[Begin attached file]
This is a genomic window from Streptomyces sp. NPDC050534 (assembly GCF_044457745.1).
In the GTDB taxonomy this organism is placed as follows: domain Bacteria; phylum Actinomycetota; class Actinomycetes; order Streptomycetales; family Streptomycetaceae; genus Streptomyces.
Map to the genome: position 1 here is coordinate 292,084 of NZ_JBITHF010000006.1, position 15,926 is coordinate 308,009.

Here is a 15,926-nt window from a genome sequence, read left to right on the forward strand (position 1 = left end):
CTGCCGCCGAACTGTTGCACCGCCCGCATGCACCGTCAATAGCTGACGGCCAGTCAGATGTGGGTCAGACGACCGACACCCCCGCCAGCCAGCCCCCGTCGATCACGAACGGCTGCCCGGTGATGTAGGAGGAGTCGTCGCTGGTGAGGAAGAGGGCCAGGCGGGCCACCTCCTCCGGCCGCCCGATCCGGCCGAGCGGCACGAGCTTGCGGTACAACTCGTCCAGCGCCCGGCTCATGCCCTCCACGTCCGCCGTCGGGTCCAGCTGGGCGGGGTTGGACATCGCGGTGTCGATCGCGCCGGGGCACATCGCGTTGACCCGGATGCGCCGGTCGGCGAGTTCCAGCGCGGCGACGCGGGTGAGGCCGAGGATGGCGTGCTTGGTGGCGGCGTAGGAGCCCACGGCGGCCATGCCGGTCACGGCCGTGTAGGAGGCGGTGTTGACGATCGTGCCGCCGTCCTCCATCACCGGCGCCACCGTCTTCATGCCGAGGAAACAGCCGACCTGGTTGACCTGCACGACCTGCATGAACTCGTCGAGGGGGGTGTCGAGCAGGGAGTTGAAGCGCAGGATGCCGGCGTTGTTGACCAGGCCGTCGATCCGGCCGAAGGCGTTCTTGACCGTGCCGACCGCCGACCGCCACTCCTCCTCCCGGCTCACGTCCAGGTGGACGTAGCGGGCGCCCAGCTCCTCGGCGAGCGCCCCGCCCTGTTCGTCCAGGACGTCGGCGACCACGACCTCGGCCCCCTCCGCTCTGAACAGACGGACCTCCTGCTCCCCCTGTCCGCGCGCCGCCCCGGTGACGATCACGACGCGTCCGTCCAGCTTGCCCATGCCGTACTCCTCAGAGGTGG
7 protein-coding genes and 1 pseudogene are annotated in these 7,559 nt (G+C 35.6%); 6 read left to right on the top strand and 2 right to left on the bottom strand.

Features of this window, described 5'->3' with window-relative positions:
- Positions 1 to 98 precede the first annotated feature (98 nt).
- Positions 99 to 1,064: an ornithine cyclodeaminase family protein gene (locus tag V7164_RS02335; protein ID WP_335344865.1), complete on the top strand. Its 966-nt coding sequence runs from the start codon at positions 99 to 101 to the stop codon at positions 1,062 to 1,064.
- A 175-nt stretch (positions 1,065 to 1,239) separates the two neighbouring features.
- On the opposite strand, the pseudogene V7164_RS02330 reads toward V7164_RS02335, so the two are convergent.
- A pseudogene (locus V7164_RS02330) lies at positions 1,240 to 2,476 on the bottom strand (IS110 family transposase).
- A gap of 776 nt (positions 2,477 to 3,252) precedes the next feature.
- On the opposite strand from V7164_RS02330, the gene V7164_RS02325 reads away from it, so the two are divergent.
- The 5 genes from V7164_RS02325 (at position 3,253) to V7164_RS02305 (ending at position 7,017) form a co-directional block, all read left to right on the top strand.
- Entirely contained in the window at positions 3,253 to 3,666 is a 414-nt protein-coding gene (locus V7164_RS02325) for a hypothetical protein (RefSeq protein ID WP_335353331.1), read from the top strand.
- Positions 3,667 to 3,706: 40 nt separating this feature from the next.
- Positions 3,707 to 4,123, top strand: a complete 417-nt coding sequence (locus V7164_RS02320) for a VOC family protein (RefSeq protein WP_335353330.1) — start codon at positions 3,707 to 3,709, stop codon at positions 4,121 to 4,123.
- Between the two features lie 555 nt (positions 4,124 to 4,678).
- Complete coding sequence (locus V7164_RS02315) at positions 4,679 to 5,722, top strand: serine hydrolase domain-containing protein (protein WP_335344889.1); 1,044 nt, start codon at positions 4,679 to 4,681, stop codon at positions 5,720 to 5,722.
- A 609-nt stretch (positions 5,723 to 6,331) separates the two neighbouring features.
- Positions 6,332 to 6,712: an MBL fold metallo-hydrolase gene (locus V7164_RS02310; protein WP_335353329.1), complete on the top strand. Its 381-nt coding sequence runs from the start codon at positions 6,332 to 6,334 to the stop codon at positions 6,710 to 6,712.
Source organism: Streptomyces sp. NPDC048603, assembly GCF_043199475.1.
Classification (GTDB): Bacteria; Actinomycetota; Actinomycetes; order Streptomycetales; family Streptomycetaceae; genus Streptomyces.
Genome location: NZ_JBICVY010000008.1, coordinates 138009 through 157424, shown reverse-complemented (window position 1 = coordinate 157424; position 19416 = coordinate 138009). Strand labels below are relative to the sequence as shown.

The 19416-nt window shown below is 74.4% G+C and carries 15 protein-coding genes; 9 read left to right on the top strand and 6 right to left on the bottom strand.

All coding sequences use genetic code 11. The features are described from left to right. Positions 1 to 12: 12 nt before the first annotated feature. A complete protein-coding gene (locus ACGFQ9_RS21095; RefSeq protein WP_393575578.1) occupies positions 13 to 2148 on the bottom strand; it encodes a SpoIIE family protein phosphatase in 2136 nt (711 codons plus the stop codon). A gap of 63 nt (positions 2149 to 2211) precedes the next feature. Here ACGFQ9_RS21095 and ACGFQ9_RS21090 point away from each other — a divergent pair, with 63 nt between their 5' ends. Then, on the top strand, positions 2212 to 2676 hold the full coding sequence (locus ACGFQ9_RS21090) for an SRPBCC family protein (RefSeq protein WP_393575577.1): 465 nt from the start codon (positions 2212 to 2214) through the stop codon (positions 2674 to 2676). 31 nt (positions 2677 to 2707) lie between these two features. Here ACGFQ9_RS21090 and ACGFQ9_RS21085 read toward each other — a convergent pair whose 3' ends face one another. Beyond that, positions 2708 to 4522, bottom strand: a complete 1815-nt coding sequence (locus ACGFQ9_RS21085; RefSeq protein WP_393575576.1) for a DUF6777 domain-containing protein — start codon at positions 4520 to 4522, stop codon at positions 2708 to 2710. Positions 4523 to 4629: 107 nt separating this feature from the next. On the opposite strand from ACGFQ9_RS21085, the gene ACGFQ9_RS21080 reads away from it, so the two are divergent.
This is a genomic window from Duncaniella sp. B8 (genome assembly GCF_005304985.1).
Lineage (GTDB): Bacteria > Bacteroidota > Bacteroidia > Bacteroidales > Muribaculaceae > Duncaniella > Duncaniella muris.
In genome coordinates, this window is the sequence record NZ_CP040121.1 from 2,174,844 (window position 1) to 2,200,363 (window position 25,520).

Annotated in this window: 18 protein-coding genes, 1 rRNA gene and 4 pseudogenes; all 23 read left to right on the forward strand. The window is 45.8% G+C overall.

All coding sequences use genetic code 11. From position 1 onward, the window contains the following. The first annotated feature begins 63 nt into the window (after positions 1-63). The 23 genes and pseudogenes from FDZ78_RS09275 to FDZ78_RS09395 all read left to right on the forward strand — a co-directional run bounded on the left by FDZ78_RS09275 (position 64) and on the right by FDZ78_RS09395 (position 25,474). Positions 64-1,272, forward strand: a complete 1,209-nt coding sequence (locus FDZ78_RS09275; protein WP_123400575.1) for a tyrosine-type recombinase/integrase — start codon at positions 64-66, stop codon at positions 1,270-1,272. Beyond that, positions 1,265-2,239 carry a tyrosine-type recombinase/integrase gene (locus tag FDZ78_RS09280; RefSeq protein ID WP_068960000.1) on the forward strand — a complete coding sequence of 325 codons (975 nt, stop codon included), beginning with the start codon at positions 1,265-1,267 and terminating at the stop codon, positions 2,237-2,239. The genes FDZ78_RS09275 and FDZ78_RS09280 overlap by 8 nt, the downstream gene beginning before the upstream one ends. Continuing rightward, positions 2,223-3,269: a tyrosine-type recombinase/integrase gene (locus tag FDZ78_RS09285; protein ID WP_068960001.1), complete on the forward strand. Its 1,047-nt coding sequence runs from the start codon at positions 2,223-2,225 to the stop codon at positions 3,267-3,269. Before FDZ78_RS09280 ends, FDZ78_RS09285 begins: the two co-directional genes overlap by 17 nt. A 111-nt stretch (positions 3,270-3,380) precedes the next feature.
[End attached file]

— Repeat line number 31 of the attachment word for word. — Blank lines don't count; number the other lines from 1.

Annotated in this window: 18 protein-coding genes, 1 rRNA gene and 4 pseudogenes; all 23 read left to right on the forward strand. The window is 45.8% G+C overall.